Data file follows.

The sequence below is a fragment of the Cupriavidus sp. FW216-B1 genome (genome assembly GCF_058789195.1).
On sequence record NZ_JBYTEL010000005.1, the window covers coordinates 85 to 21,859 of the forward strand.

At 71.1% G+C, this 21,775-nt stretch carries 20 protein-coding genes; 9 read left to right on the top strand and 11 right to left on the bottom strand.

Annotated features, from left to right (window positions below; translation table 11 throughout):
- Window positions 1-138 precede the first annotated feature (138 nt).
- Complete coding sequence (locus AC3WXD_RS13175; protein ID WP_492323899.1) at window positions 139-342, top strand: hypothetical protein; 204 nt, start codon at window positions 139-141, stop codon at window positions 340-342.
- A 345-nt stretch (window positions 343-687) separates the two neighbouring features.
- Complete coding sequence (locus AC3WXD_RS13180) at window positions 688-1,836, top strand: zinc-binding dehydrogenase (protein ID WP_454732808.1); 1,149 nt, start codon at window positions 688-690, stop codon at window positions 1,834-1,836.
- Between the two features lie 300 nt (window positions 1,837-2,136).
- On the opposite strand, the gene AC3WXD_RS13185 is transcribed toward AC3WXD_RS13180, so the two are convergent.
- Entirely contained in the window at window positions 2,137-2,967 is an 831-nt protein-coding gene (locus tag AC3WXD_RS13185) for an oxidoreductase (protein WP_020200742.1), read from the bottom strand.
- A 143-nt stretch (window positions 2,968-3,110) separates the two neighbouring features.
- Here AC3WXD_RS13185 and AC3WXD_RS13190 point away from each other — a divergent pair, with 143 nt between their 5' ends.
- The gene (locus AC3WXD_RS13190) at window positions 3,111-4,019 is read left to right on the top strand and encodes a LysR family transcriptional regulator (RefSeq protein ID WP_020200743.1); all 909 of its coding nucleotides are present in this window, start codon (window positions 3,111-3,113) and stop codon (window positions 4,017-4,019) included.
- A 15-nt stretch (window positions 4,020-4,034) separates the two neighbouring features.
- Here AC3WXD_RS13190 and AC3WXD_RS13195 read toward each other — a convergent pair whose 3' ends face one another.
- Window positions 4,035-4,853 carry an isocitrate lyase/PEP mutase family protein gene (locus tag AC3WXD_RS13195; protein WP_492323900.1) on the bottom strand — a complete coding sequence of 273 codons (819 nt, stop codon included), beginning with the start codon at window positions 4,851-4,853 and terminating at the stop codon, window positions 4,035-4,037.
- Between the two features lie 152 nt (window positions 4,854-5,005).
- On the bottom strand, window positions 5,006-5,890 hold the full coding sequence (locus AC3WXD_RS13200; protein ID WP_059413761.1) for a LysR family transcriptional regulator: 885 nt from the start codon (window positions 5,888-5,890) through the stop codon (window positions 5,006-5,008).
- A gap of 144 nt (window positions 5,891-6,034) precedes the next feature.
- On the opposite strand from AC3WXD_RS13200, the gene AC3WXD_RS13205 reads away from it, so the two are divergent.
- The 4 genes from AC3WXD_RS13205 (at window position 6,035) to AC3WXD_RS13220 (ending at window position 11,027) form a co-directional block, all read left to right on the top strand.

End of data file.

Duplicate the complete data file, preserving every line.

The sequence below is a fragment of the Cupriavidus sp. FW216-B1 genome (genome assembly GCF_058789195.1).
On sequence record NZ_JBYTEL010000005.1, the window covers coordinates 85 to 21,859 of the forward strand.

At 71.1% G+C, this 21,775-nt stretch carries 20 protein-coding genes; 9 read left to right on the top strand and 11 right to left on the bottom strand.

Annotated features, from left to right (window positions below; translation table 11 throughout):
- Window positions 1-138 precede the first annotated feature (138 nt).
- Complete coding sequence (locus AC3WXD_RS13175; protein ID WP_492323899.1) at window positions 139-342, top strand: hypothetical protein; 204 nt, start codon at window positions 139-141, stop codon at window positions 340-342.
- A 345-nt stretch (window positions 343-687) separates the two neighbouring features.
- Complete coding sequence (locus AC3WXD_RS13180) at window positions 688-1,836, top strand: zinc-binding dehydrogenase (protein ID WP_454732808.1); 1,149 nt, start codon at window positions 688-690, stop codon at window positions 1,834-1,836.
- Between the two features lie 300 nt (window positions 1,837-2,136).
- On the opposite strand, the gene AC3WXD_RS13185 is transcribed toward AC3WXD_RS13180, so the two are convergent.
- Entirely contained in the window at window positions 2,137-2,967 is an 831-nt protein-coding gene (locus tag AC3WXD_RS13185) for an oxidoreductase (protein WP_020200742.1), read from the bottom strand.
- A 143-nt stretch (window positions 2,968-3,110) separates the two neighbouring features.
- Here AC3WXD_RS13185 and AC3WXD_RS13190 point away from each other — a divergent pair, with 143 nt between their 5' ends.
- The gene (locus AC3WXD_RS13190) at window positions 3,111-4,019 is read left to right on the top strand and encodes a LysR family transcriptional regulator (RefSeq protein ID WP_020200743.1); all 909 of its coding nucleotides are present in this window, start codon (window positions 3,111-3,113) and stop codon (window positions 4,017-4,019) included.
- A 15-nt stretch (window positions 4,020-4,034) separates the two neighbouring features.
- Here AC3WXD_RS13190 and AC3WXD_RS13195 read toward each other — a convergent pair whose 3' ends face one another.
- Window positions 4,035-4,853 carry an isocitrate lyase/PEP mutase family protein gene (locus tag AC3WXD_RS13195; protein WP_492323900.1) on the bottom strand — a complete coding sequence of 273 codons (819 nt, stop codon included), beginning with the start codon at window positions 4,851-4,853 and terminating at the stop codon, window positions 4,035-4,037.
- Between the two features lie 152 nt (window positions 4,854-5,005).
- On the bottom strand, window positions 5,006-5,890 hold the full coding sequence (locus AC3WXD_RS13200; protein ID WP_059413761.1) for a LysR family transcriptional regulator: 885 nt from the start codon (window positions 5,888-5,890) through the stop codon (window positions 5,006-5,008).
- A gap of 144 nt (window positions 5,891-6,034) precedes the next feature.
- On the opposite strand from AC3WXD_RS13200, the gene AC3WXD_RS13205 reads away from it, so the two are divergent.
- The 4 genes from AC3WXD_RS13205 (at window position 6,035) to AC3WXD_RS13220 (ending at window position 11,027) form a co-directional block, all read left to right on the top strand.